WHEREAS, massage therapists and massage parlor workers encompass various populations, ages, ethnic backgrounds, gender, marital status, sexual orientation and socioeconomic status; and,
WHEREAS, currently in San Francisco, there is a high percentage of young women, single mothers, women of color, immigrants and refugees working in the massage industry; and,
WHEREAS, these women are at risk for occupational-related injury and disease, and their clients are at risk for diseases transmitted by close personal contact; and,
WHEREAS, current authority to regulate massage businesses and massage workers rests with the Police Department, whose regulations require massage businesses and workers to obtain initial permits and then requires annual renewal fees; and,
WHEREAS, the regulations require applicants to provide evidence of no felony convictions including history of prostitution, training in massage therapy, and applicants must be fingerprinted; and,
WHEREAS, there are several components of the current ordinance pertaining to environmental safety and personal conduct in an effort to reduce the likelihood of prostitution, but there is little in the regulations providing for the health and hygiene of the massage business, worker or client; and,
WHEREAS, the Final Report of the San Francisco Task Force on Prostitution concluded that the regulation of massage establishments by the Police Department was a considerable conflict of interest; and,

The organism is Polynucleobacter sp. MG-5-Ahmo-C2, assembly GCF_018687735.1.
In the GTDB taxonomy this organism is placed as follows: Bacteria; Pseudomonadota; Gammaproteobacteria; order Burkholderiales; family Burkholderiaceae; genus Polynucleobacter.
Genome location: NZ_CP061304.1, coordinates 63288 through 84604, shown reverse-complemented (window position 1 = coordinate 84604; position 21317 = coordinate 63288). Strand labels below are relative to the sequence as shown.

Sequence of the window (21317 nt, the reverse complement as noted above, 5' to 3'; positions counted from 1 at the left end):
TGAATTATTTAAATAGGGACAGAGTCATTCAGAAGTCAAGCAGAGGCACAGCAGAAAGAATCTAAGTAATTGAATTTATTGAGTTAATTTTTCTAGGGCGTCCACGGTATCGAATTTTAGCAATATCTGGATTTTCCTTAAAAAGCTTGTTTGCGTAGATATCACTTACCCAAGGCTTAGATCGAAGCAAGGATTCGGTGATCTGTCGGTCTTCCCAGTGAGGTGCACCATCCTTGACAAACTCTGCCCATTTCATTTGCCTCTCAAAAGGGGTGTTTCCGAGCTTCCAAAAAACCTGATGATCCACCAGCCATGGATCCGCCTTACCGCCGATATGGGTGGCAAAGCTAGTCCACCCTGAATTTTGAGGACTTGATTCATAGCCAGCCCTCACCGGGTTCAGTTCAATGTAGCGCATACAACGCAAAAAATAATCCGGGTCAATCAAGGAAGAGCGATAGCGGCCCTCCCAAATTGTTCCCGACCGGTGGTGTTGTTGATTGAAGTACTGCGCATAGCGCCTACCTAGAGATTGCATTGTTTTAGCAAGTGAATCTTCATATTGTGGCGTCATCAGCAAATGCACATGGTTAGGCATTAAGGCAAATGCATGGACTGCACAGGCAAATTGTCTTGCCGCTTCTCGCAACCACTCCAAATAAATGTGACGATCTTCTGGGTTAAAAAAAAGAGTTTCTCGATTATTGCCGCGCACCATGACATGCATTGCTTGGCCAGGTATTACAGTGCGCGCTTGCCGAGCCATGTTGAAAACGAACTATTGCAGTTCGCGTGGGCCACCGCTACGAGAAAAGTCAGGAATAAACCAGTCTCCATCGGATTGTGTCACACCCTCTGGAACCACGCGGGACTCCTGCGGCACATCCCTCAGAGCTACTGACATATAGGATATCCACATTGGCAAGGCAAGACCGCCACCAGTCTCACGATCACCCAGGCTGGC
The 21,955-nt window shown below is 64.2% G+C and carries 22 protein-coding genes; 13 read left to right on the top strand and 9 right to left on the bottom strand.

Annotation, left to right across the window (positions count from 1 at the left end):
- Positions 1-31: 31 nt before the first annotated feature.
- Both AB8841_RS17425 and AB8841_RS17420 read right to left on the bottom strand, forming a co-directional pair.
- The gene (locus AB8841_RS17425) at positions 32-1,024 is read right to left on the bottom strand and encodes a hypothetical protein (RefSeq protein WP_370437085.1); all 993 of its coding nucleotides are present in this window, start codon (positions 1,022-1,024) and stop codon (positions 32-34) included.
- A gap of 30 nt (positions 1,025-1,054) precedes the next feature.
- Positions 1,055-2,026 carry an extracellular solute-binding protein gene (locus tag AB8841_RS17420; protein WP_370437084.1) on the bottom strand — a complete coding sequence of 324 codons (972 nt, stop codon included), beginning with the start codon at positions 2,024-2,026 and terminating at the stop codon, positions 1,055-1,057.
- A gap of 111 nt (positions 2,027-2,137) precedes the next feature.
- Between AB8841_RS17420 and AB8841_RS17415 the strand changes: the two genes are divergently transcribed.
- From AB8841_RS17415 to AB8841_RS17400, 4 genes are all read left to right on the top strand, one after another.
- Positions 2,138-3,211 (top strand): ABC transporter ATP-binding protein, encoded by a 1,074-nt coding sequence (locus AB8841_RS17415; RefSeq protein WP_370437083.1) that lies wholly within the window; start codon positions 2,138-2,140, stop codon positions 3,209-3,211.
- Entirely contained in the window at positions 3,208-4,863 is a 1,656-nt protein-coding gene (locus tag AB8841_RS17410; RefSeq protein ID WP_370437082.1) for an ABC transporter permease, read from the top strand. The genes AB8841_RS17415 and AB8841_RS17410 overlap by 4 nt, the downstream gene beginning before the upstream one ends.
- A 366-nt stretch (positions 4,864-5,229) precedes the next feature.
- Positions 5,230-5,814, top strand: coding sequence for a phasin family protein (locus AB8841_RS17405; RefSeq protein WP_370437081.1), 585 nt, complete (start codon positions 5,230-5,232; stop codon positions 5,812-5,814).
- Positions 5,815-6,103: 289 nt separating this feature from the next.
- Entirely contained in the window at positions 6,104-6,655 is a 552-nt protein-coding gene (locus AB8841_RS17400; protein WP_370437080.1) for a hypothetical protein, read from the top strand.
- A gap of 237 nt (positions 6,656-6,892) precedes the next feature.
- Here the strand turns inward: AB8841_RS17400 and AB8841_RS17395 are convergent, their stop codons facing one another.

WHEREAS, the proposed ordinance would transfer the authority of regulating the massage industry from the Police Department to the Department of Public Health; and,
WHEREAS, the Department of Public Health could assure that health and hygiene issues are addressed among the massage businesses, workers and clients through regulation; and,
WHEREAS, many believe that the massage industry is a public health issue not a public safety issue; and,
WHEREAS, the funds generated from the licensing of massage businesses and workers could be used to enhance current education and outreach programs to support health promotion among massage business and workers, sustain an employer education program and develop opportunities for increased access to health care for underserved workers; and,
WHEREAS, this ordinance enjoys support from representatives of massage parlor owners, massage parlor workers, independent massage therapists and the sections of Environmental Health and Occupational Safety and Sexually Transmitted Disease Services of the Department of Public Health and the Police Department; now, therefore, be it
RESOLVED that the Health Commission supports the transfer of authority of regulating the massage industry from the Police Department to the Department of Public Health.
I hereby certify that the foregoing resolution was adopted by the San Francisco Health Commission at its meeting of Tuesday, July 6, 1999.
Sandy Ouye Mori, Executive Secretary to the Health Commission